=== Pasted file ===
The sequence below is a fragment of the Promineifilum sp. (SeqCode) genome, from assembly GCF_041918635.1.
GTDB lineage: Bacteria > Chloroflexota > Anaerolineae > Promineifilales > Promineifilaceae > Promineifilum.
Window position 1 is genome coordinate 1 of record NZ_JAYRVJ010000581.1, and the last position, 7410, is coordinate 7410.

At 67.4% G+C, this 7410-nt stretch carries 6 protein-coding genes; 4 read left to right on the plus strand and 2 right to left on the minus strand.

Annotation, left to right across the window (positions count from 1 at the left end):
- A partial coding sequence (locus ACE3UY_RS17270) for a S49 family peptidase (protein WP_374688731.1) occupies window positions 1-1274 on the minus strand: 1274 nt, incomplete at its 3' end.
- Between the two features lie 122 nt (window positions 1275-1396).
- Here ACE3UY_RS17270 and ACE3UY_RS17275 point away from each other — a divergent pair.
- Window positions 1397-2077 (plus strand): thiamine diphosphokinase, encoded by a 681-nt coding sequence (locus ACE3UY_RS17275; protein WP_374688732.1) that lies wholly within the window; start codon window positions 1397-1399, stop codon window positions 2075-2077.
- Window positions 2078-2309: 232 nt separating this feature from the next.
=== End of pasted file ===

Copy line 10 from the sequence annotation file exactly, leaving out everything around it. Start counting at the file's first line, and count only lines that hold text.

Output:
- Window positions 2078-2309: 232 nt separating this feature from the next.